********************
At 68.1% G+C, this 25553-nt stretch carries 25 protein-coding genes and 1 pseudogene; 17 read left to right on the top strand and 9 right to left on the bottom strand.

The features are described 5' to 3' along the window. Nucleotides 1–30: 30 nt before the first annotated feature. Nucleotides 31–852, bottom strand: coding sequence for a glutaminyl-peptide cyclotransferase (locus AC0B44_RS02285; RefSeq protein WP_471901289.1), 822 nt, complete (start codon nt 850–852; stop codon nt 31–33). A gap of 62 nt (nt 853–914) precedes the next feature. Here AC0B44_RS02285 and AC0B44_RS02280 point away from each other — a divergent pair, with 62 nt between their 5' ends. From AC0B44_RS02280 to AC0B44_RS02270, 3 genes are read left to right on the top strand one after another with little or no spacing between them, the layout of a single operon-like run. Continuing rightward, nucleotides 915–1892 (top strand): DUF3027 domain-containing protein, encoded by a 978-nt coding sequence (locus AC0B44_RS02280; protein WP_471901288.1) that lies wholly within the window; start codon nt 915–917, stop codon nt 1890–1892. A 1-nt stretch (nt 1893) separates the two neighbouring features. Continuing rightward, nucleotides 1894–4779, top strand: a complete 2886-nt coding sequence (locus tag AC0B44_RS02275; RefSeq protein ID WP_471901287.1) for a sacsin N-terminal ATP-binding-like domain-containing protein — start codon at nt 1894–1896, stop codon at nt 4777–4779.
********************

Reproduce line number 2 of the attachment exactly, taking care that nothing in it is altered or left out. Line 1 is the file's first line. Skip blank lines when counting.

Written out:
The features are described 5' to 3' along the window. Nucleotides 1–30: 30 nt before the first annotated feature. Nucleotides 31–852, bottom strand: coding sequence for a glutaminyl-peptide cyclotransferase (locus AC0B44_RS02285; RefSeq protein WP_471901289.1), 822 nt, complete (start codon nt 850–852; stop codon nt 31–33). A gap of 62 nt (nt 853–914) precedes the next feature. Here AC0B44_RS02285 and AC0B44_RS02280 point away from each other — a divergent pair, with 62 nt between their 5' ends. From AC0B44_RS02280 to AC0B44_RS02270, 3 genes are read left to right on the top strand one after another with little or no spacing between them, the layout of a single operon-like run. Continuing rightward, nucleotides 915–1892 (top strand): DUF3027 domain-containing protein, encoded by a 978-nt coding sequence (locus AC0B44_RS02280; protein WP_471901288.1) that lies wholly within the window; start codon nt 915–917, stop codon nt 1890–1892. A 1-nt stretch (nt 1893) separates the two neighbouring features. Continuing rightward, nucleotides 1894–4779, top strand: a complete 2886-nt coding sequence (locus tag AC0B44_RS02275; RefSeq protein ID WP_471901287.1) for a sacsin N-terminal ATP-binding-like domain-containing protein — start codon at nt 1894–1896, stop codon at nt 4777–4779.